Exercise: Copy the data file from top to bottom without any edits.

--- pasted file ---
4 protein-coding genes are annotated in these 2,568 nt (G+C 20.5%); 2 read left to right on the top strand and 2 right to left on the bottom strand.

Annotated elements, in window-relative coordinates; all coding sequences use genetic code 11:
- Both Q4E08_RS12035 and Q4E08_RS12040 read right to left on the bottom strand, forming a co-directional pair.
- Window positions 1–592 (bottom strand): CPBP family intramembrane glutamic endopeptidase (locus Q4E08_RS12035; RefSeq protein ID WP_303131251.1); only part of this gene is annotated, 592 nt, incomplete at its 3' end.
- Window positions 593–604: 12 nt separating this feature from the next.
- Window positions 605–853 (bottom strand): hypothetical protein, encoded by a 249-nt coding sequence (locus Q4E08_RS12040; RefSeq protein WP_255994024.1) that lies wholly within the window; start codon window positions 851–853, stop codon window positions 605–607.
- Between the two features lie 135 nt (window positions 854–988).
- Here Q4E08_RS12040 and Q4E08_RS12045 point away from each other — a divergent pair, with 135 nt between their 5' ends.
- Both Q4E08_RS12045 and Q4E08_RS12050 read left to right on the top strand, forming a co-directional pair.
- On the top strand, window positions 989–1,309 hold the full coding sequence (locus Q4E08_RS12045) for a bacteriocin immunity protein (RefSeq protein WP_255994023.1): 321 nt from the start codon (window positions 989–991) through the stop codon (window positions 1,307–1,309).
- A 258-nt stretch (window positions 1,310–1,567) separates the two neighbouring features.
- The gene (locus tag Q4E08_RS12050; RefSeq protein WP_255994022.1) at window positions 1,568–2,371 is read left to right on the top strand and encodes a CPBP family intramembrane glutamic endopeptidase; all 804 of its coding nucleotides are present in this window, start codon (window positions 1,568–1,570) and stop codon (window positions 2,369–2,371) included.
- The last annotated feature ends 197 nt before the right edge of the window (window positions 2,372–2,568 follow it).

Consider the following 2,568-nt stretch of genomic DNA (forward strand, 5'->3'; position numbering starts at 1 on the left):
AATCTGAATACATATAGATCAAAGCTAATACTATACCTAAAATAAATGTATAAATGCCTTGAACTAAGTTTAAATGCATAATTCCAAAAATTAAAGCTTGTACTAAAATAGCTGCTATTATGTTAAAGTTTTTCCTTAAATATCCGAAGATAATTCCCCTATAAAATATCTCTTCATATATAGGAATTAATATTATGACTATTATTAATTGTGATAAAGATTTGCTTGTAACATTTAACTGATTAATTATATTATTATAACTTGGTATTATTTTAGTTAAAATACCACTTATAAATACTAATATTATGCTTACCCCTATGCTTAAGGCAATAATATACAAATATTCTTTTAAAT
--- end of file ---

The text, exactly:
4 protein-coding genes are annotated in these 2,568 nt (G+C 20.5%); 2 read left to right on the top strand and 2 right to left on the bottom strand.

Annotated elements, in window-relative coordinates; all coding sequences use genetic code 11:
- Both Q4E08_RS12035 and Q4E08_RS12040 read right to left on the bottom strand, forming a co-directional pair.
- Window positions 1–592 (bottom strand): CPBP family intramembrane glutamic endopeptidase (locus Q4E08_RS12035; RefSeq protein ID WP_303131251.1); only part of this gene is annotated, 592 nt, incomplete at its 3' end.
- Window positions 593–604: 12 nt separating this feature from the next.
- Window positions 605–853 (bottom strand): hypothetical protein, encoded by a 249-nt coding sequence (locus Q4E08_RS12040; RefSeq protein WP_255994024.1) that lies wholly within the window; start codon window positions 851–853, stop codon window positions 605–607.
- Between the two features lie 135 nt (window positions 854–988).
- Here Q4E08_RS12040 and Q4E08_RS12045 point away from each other — a divergent pair, with 135 nt between their 5' ends.
- Both Q4E08_RS12045 and Q4E08_RS12050 read left to right on the top strand, forming a co-directional pair.
- On the top strand, window positions 989–1,309 hold the full coding sequence (locus Q4E08_RS12045) for a bacteriocin immunity protein (RefSeq protein WP_255994023.1): 321 nt from the start codon (window positions 989–991) through the stop codon (window positions 1,307–1,309).
- A 258-nt stretch (window positions 1,310–1,567) separates the two neighbouring features.
- The gene (locus tag Q4E08_RS12050; RefSeq protein WP_255994022.1) at window positions 1,568–2,371 is read left to right on the top strand and encodes a CPBP family intramembrane glutamic endopeptidase; all 804 of its coding nucleotides are present in this window, start codon (window positions 1,568–1,570) and stop codon (window positions 2,369–2,371) included.
- The last annotated feature ends 197 nt before the right edge of the window (window positions 2,372–2,568 follow it).

Consider the following 2,568-nt stretch of genomic DNA (forward strand, 5'->3'; position numbering starts at 1 on the left):
AATCTGAATACATATAGATCAAAGCTAATACTATACCTAAAATAAATGTATAAATGCCTTGAACTAAGTTTAAATGCATAATTCCAAAAATTAAAGCTTGTACTAAAATAGCTGCTATTATGTTAAAGTTTTTCCTTAAATATCCGAAGATAATTCCCCTATAAAATATCTCTTCATATATAGGAATTAATATTATGACTATTATTAATTGTGATAAAGATTTGCTTGTAACATTTAACTGATTAATTATATTATTATAACTTGGTATTATTTTAGTTAAAATACCACTTATAAATACTAATATTATGCTTACCCCTATGCTTAAGGCAATAATATACAAATATTCTTTTAAAT